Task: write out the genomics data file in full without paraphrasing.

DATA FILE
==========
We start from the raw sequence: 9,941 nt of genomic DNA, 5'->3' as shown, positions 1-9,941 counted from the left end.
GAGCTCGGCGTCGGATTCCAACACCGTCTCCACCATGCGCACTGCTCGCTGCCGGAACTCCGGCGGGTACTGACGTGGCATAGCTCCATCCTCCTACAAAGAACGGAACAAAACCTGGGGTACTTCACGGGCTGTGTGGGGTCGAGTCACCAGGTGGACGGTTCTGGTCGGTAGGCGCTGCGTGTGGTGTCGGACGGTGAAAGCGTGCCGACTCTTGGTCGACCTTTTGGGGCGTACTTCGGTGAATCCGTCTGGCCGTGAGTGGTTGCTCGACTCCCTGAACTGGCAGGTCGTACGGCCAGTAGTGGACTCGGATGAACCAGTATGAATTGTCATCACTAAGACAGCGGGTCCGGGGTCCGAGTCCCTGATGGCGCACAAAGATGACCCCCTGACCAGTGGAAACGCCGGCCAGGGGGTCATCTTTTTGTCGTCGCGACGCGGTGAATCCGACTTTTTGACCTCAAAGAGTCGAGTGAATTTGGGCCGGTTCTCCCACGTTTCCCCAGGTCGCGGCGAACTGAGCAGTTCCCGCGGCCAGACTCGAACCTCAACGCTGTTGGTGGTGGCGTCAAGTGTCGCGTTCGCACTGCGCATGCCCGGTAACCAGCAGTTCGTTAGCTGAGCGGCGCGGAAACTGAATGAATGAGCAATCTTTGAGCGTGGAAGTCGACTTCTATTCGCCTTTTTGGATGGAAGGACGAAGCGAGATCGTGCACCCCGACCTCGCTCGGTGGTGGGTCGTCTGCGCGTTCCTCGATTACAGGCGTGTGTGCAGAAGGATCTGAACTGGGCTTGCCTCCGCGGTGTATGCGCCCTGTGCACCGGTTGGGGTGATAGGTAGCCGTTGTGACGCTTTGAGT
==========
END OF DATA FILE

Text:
We start from the raw sequence: 9,941 nt of genomic DNA, 5'->3' as shown, positions 1-9,941 counted from the left end.
GAGCTCGGCGTCGGATTCCAACACCGTCTCCACCATGCGCACTGCTCGCTGCCGGAACTCCGGCGGGTACTGACGTGGCATAGCTCCATCCTCCTACAAAGAACGGAACAAAACCTGGGGTACTTCACGGGCTGTGTGGGGTCGAGTCACCAGGTGGACGGTTCTGGTCGGTAGGCGCTGCGTGTGGTGTCGGACGGTGAAAGCGTGCCGACTCTTGGTCGACCTTTTGGGGCGTACTTCGGTGAATCCGTCTGGCCGTGAGTGGTTGCTCGACTCCCTGAACTGGCAGGTCGTACGGCCAGTAGTGGACTCGGATGAACCAGTATGAATTGTCATCACTAAGACAGCGGGTCCGGGGTCCGAGTCCCTGATGGCGCACAAAGATGACCCCCTGACCAGTGGAAACGCCGGCCAGGGGGTCATCTTTTTGTCGTCGCGACGCGGTGAATCCGACTTTTTGACCTCAAAGAGTCGAGTGAATTTGGGCCGGTTCTCCCACGTTTCCCCAGGTCGCGGCGAACTGAGCAGTTCCCGCGGCCAGACTCGAACCTCAACGCTGTTGGTGGTGGCGTCAAGTGTCGCGTTCGCACTGCGCATGCCCGGTAACCAGCAGTTCGTTAGCTGAGCGGCGCGGAAACTGAATGAATGAGCAATCTTTGAGCGTGGAAGTCGACTTCTATTCGCCTTTTTGGATGGAAGGACGAAGCGAGATCGTGCACCCCGACCTCGCTCGGTGGTGGGTCGTCTGCGCGTTCCTCGATTACAGGCGTGTGTGCAGAAGGATCTGAACTGGGCTTGCCTCCGCGGTGTATGCGCCCTGTGCACCGGTTGGGGTGATAGGTAGCCGTTGTGACGCTTTGAGT